Encouraging news on outrageous Hawaii hotel fees. This week, the Hawaii Office of Consumer Protection indicated it has been checking into Hawaii hotel fees as is the FTC on a national basis. The state watchdog said ”It’s becoming more pervasive in the industry. And number one we want to ensure that the consumer is fully informed as to what costs are associated with reserving a room. If the fees are deemed to be unfair or deceptive, hotel operators can be fined up to $10,000 per violation.”
We recently wrote about Hawaii hotel fees that we had encountered ourselves and what a bad taste they had left. Well, we aren’t alone. An article from New York University indicates that hotel fees approached $3 billion last year. As one local example, Hilton Hawaiian Village, is said to collect nearly $30 million per year in resort fees. Hawaii hotel fees can run up to an additional $40 per night. In our research, it remains hard to find fees quickly, and they aren’t regularly presented as part of the room rate. Instead they are listed subsequently during the online booking process.
New and upcoming Hawaii hotel fees to watch for and avoid:
1) Room Experience Guarantees. Want a king bed or a high floor for example. Gotcha.
2) Early check-in. These used to be free, based on availability. Soon look for them to be based on payment as is the case with late check-out.
Are fees disclosed or cloaked?
Surprise fees, such as we still largely encountered in checking today, are a bummer. Finding fees late in the online booking process, or via confirming emails, cards in your room, etc. is simply bad practice. One apparent reason for these being a surprise may be that they are fast changing and may not have made it into the booking process.
In summary, if you thought the airlines were the only masters of shocking fees, think again. Hawaii Hotels (and the entire hotel industry) would like to outdo them, that is unless the government steps in. This obfuscated fee dilemma started years ago with online marketing. The theory has been that the best price catches the eye of the online travel shopper and thereby wins the reservation. Only sometimes it backfires, as was the case with us.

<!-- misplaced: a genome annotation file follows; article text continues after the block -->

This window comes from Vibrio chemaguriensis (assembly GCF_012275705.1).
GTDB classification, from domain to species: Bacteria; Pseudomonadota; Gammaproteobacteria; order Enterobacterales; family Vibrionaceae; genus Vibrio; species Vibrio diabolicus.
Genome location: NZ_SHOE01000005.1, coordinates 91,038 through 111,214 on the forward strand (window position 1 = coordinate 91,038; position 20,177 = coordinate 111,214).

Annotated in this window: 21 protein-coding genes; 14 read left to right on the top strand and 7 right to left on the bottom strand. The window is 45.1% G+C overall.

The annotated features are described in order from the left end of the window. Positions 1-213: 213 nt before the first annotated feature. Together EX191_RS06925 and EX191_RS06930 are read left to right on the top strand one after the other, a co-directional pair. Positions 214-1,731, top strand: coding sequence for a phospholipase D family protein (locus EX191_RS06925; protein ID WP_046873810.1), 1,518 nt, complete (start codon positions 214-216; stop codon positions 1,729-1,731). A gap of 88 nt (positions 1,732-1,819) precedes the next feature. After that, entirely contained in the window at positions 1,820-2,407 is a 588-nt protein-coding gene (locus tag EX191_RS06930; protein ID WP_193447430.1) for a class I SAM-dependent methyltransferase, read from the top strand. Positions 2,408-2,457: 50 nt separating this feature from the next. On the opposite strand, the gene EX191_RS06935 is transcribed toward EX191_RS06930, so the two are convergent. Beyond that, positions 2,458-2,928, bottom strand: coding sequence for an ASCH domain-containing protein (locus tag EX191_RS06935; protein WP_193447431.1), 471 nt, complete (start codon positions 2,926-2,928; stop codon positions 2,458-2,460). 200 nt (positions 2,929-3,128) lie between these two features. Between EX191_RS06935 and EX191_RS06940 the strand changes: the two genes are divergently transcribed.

We were trying to book hotel accommodations in Honolulu recently. In the end we opted for an Airbnb with free parking. That in part because of extreme frustration with hotel fees. Not that Airbnb was perfect mind you, in fact we were outraged that their fee for the reservation itself was $75 in addition to what they charged the host.
Free WiFi Issues
Marriott got in trouble last year for attempting to block WiFi hot spots. The FCC charged them on trying to prevent use of personal phone based WiFi. The issue has since been resolved. That together with the trend of expensive hotels still not offering this for free.
Below are some of the crazy things we encountered when trying to book Hawaii hotels in Honolulu.
Cancellation fees. Obviously there are some rates that are pre-paid and non-cancellable. Not a problem. But in addition, we found cancellable reservations that have a significant fee if you change your mind. Even totally refundable rates that could previously be cancelled within 24 hours of arrival now mostly require 48 to 72 hours or more before stay in order to not be charged.